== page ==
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  • Writer's pictureAbdul Qudoos

UV Filter vs Polarizer: Which Camera Lens Filter Should You Use and When?


UV Filter vs Polarizer

Photographers have an arsenal of creative tools at their disposal to enhance and transform images. Two of the most common accessories used are UV and polarizing lens filters.


They may look similar to the untrained eye, but these filters serve very different purposes. This guide will break down how UV and polarizing filters work, their effects on images, and ideal use cases.


We’ll also give you recommendations so you can decide when to use UV or polarizer filters to take your photography to the next level. Let’s get started.


What is a UV Filter?

A UV filter, also known as a UV haze filter, absorbs ultraviolet light waves that the human eye cannot see. UV light often makes outdoor scenes appear hazy or foggy in photos.


By filtering out UV rays, these filters produce:

  • Sharper images

  • Clearer skies

  • More accurate color rendition


However, some sources claim that low-quality UV filters can actually decrease image sharpness.


UV filters are designed to be left on lenses at all times for protection as well. They safeguard expensive glass against dust, moisture, scratches, and accidental bumps.


With a high-quality UV filter, you shouldn’t notice any decline in image quality. Lower-quality filters may introduce lens flare or reduce contrast.


What is a Polarizing Filter?

Polarizing filters eliminate glare and enhance saturation. They work by blocking light that oscillates on a horizontal plane while allowing vertical light to pass through.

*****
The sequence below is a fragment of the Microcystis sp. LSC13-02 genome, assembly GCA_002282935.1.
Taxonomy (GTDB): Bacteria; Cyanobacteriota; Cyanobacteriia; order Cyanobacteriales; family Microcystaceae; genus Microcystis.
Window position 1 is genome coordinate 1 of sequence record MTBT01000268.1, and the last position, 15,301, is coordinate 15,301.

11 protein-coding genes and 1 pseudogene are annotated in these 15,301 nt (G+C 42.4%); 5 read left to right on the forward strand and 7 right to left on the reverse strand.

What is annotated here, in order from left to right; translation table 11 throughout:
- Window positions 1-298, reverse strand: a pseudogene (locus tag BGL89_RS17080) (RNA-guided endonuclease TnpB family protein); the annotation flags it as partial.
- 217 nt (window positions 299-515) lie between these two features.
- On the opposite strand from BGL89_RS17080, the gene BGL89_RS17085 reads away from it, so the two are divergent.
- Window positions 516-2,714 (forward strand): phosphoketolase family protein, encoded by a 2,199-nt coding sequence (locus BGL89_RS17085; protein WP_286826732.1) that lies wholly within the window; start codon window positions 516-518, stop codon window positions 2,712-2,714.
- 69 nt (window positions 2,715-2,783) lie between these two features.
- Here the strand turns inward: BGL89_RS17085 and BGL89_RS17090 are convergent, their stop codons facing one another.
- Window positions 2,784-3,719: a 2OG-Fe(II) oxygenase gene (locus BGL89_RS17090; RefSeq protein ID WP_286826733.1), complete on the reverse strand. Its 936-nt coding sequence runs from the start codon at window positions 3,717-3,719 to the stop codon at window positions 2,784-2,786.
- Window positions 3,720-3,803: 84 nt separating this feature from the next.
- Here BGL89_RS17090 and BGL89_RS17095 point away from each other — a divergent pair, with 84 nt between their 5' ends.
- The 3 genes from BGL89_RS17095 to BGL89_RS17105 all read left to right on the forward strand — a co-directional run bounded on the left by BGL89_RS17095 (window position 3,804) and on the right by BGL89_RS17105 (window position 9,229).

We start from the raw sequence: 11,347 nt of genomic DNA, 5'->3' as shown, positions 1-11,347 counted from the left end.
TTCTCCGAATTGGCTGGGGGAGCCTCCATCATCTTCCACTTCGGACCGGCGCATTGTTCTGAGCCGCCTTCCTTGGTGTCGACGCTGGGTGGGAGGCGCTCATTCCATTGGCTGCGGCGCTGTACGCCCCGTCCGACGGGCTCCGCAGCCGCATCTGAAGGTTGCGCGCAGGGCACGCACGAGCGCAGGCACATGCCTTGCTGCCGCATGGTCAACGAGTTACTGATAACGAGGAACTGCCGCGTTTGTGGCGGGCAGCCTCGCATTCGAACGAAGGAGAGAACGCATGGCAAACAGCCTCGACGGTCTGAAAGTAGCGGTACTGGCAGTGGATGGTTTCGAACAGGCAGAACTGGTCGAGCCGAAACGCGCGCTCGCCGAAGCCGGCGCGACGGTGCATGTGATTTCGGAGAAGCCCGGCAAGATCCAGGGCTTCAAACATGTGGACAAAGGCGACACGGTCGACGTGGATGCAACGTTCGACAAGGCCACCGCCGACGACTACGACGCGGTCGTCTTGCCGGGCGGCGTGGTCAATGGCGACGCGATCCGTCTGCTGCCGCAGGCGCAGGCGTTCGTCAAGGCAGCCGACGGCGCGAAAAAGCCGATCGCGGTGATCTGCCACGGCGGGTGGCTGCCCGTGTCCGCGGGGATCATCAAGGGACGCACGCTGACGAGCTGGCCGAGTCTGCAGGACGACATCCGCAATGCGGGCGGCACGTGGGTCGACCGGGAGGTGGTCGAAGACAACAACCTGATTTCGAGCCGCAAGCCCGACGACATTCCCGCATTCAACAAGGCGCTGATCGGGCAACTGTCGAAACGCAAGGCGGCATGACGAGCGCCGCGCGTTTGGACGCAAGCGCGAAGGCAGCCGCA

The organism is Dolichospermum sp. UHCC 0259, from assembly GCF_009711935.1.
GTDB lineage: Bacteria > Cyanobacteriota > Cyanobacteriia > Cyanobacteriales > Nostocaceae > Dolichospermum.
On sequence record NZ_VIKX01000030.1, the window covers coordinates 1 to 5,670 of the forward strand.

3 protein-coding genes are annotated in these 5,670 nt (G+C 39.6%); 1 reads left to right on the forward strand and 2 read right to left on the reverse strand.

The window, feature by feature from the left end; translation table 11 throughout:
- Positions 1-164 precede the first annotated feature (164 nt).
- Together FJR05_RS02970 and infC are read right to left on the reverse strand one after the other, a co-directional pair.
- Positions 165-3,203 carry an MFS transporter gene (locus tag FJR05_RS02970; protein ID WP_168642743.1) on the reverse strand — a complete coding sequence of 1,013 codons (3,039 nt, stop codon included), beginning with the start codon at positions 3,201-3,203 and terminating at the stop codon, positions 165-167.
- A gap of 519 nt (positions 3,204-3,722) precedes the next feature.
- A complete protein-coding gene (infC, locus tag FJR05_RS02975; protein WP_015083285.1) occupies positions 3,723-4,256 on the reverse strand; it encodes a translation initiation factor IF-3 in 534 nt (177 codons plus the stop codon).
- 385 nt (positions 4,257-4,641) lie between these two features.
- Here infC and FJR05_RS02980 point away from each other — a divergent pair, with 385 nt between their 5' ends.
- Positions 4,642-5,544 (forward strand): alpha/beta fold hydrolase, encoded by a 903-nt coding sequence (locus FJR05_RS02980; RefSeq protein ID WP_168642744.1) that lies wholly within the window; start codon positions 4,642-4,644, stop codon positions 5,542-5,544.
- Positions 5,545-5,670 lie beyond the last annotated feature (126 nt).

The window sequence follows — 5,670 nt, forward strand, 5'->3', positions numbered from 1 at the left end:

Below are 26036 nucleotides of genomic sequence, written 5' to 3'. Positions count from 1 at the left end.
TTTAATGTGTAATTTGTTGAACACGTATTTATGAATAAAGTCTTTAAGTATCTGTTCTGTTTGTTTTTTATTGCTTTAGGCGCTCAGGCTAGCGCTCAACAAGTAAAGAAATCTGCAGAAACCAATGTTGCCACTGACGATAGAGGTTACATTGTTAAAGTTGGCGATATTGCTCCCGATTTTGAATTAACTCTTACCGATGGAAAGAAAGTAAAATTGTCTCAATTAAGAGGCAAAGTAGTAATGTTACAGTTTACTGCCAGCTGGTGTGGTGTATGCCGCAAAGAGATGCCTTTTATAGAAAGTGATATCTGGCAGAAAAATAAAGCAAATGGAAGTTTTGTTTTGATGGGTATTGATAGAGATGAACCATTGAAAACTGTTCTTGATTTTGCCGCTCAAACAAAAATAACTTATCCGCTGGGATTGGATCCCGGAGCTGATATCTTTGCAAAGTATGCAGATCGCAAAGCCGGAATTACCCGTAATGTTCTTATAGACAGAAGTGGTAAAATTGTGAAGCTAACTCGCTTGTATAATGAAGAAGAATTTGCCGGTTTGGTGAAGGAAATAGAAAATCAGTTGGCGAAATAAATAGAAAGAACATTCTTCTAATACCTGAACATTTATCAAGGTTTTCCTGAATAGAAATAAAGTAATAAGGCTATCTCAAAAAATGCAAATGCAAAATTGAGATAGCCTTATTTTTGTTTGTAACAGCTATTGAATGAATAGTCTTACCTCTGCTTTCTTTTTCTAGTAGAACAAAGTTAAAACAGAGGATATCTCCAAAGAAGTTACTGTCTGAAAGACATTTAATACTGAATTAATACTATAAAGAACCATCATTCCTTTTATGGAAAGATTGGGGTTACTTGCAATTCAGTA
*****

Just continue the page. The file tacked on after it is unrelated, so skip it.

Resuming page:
Because the sun produces intense horizontal light waves, a polarizer can have dramatic effects, especially for outdoor photography.


Benefits of using a polarizing filter include:

  • Darkening blue skies

  • Minimizing reflections

  • Boosting color saturation

  • Cutting through haze

  • Enhancing contrast


Polarizing filters come in two main types – linear and circular. Linear polarizers are cheaper but can interfere with autofocus on modern DSLR lenses. Circular polarizers are compatible with any camera.


Key Differences Between UV and Polarizing Filters

UV and polarizing filters may appear similar to screw-on lens accessories, but they vary dramatically in their effects on images. Here’s an in-depth look at how they differ:


1. Cost and Value

  • UV filters are inexpensive, usually $10 - $50 for high-quality brands. They provide protection.

  • Polarizing filters cost $75 to $200+ for pro-level brands like B+W xs-pro. They actively enhance photos through polarization.


2. Effects on Images

  • Properly designed UV filters have no perceptible effect on image quality, sharpness, contrast, etc.

  • Polarizers noticeably darken skies, reduce reflections, and boost saturation and contrast when used. Creative effects are very apparent.


3. Frequency of Use

  • UV filters can be left on lenses at all times for daily protection and haze reduction. Set and forget.

  • Polarizers are selectively used for specific scenes where reducing glare/reflections or enhancing saturation will benefit the image.


4. Durability

  • UV filters allow lenses to take the brunt of bumps, scrapes, sand, moisture, etc. They are sacrificed instead of bare glass.

  • Polarizers have no protective benefit for lenses. Their effects wear off over time with use and cleaning. Durability varies by brand.


5. Optical Function

  • UV filters simply absorb UV wavelengths under 400 nm that are invisible but can cause atmospheric haze. Minimal optical effects.

  • Polarizers manipulate visible light through selective filtration of specific polarization angles. This directly impacts the image.


6. Resulting Photo Effects

  • UV filters reduce UV haze for slightly clearer distant scenes with better color accuracy.